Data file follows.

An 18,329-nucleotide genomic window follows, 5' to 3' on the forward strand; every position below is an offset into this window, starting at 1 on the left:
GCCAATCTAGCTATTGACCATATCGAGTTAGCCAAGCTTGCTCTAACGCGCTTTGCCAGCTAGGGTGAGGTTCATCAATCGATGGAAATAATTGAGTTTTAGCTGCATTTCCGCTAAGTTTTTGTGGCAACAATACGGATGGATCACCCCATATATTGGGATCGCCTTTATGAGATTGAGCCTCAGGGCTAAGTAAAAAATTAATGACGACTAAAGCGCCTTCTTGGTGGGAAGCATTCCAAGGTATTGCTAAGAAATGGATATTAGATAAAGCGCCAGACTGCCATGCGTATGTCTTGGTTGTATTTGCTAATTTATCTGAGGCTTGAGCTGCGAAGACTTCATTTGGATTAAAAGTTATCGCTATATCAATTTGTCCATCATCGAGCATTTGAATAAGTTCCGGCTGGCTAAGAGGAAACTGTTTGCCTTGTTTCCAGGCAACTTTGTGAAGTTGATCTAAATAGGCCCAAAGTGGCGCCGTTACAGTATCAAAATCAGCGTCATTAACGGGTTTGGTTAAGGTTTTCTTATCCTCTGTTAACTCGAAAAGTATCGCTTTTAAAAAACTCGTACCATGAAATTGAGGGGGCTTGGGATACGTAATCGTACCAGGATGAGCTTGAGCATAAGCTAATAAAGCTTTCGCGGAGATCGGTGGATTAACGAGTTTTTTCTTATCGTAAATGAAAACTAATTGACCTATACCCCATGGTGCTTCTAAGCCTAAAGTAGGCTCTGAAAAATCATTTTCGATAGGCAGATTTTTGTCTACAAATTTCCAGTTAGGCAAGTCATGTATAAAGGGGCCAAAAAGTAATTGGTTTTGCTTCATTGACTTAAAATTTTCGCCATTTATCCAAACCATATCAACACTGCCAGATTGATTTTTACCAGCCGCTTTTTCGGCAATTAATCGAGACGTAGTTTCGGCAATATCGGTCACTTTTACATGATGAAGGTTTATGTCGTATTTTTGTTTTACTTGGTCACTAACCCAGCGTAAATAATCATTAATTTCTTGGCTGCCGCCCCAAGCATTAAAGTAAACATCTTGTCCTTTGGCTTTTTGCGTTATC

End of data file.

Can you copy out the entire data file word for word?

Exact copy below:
An 18,329-nucleotide genomic window follows, 5' to 3' on the forward strand; every position below is an offset into this window, starting at 1 on the left:
GCCAATCTAGCTATTGACCATATCGAGTTAGCCAAGCTTGCTCTAACGCGCTTTGCCAGCTAGGGTGAGGTTCATCAATCGATGGAAATAATTGAGTTTTAGCTGCATTTCCGCTAAGTTTTTGTGGCAACAATACGGATGGATCACCCCATATATTGGGATCGCCTTTATGAGATTGAGCCTCAGGGCTAAGTAAAAAATTAATGACGACTAAAGCGCCTTCTTGGTGGGAAGCATTCCAAGGTATTGCTAAGAAATGGATATTAGATAAAGCGCCAGACTGCCATGCGTATGTCTTGGTTGTATTTGCTAATTTATCTGAGGCTTGAGCTGCGAAGACTTCATTTGGATTAAAAGTTATCGCTATATCAATTTGTCCATCATCGAGCATTTGAATAAGTTCCGGCTGGCTAAGAGGAAACTGTTTGCCTTGTTTCCAGGCAACTTTGTGAAGTTGATCTAAATAGGCCCAAAGTGGCGCCGTTACAGTATCAAAATCAGCGTCATTAACGGGTTTGGTTAAGGTTTTCTTATCCTCTGTTAACTCGAAAAGTATCGCTTTTAAAAAACTCGTACCATGAAATTGAGGGGGCTTGGGATACGTAATCGTACCAGGATGAGCTTGAGCATAAGCTAATAAAGCTTTCGCGGAGATCGGTGGATTAACGAGTTTTTTCTTATCGTAAATGAAAACTAATTGACCTATACCCCATGGTGCTTCTAAGCCTAAAGTAGGCTCTGAAAAATCATTTTCGATAGGCAGATTTTTGTCTACAAATTTCCAGTTAGGCAAGTCATGTATAAAGGGGCCAAAAAGTAATTGGTTTTGCTTCATTGACTTAAAATTTTCGCCATTTATCCAAACCATATCAACACTGCCAGATTGATTTTTACCAGCCGCTTTTTCGGCAATTAATCGAGACGTAGTTTCGGCAATATCGGTCACTTTTACATGATGAAGGTTTATGTCGTATTTTTGTTTTACTTGGTCACTAACCCAGCGTAAATAATCATTAATTTCTTGGCTGCCGCCCCAAGCATTAAAGTAAACATCTTGTCCTTTGGCTTTTTGCGTTATC